Guerre, après-guerre et post-après-guerre

Could some of Sloterdijk’s disturbing interpretations of French-German relations since 1945 turn out to be right? And should they be worrying to us?

The post Guerre, après-guerre et post-après-guerre appeared first on Public History Weekly.

Quelle: https://public-history-weekly.degruyter.com/8-2020-5/german-french-reconciliation/

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Memória Brasileira do Autoritarismo: Um Novo Rumo

Brazil is going through a politically sensitive time. After two decades of reconciliation projects, Jair Bolsonaro was elected president in 2018.

The post Memória Brasileira do Autoritarismo: Um Novo Rumo appeared first on Public History Weekly.

Quelle: https://public-history-weekly.degruyter.com/8-2020-2/brazils-memory-bolsonaro/

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Māori History and a Sense of Place

The recently launched Māori History website has the potential to see Māori views successfully accommodated in history. It also provides an example of how a bold curriculum initiative ...

The post Māori History and a Sense of Place appeared first on Public History Weekly.

Quelle: https://public-history-weekly.degruyter.com/6-2018-1/maori-history-sense-place/

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Musical as Public History. District Six

 

English

District Six: The Musical (1987) is arguably South Africa’s most popular musical.[1] It was followed by a number of spin off musicals on the same theme, the most recent of which is a reprise, District Six Kanala [Please], currently completing a run in Cape Town.[2] It is, however, far more than a musical.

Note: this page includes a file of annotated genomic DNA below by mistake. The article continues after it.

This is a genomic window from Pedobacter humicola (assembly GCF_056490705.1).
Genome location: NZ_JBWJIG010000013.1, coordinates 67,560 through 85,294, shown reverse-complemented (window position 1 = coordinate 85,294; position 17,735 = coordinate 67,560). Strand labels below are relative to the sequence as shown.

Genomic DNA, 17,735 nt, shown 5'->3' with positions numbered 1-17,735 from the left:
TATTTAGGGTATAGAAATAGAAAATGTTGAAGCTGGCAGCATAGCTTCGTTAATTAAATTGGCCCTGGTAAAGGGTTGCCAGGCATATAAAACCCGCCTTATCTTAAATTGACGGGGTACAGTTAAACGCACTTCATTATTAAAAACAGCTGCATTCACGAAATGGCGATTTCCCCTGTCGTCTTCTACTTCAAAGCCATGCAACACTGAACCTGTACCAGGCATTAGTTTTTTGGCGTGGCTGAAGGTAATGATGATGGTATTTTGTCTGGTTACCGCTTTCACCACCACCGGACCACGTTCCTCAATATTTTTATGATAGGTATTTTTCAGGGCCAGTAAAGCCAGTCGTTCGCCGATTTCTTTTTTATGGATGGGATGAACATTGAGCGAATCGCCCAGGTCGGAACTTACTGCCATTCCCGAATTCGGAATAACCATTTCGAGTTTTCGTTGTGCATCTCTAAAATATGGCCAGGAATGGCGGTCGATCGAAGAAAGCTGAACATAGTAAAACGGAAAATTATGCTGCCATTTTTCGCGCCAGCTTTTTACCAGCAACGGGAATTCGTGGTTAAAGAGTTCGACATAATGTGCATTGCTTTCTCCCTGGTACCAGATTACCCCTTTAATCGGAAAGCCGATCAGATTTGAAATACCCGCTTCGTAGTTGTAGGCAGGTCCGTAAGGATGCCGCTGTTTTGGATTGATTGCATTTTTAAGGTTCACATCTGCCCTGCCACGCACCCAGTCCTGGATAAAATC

District Six

Cape Town’s District Six came into being in the 1840s, as the original town between the sea and Table Mountain expanded residentially towards the east. It became an inner city neighbourhood, home to a very diverse population, as waves of immigrants found their first homes there. By the mid-twentieth century, it had become run-down and known for its gangs.

[...]

Quelle: http://public-history-weekly.oldenbourg-verlag.de/4-2016-22/music-public-history/

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Black or White? Reconciliation on Australia’s Colonial Past

English

Reconciliation? The conservative commentators are at it again. On March 30 this year, The Daily Telegraph attempted to reignite Australia’s “History Wars”[1]. The object of conservative concern was a guide produced by the University of New South Wales that clarified appropriate language use for discussing the history, society, naming, culture, and classifications of Indigenous Australians and Torres Strait Islanders. The newspaper headline, misrepresenting the text of the guide, claimed, “UNSW rewrites the history books to state Cook ‘invaded’ Australia”[2].

 

 

The Struggle for Public Memory

The guide states that “invasion” is a more appropriate term to describe Australia’s past than “settlement”, which was the received and taught history right up until the late 1980s, the period within which many of the most vocal conservative commentators went to school.

[...]

Quelle: http://public-history-weekly.oldenbourg-verlag.de/4-2016-16/reconciling-perspectives/

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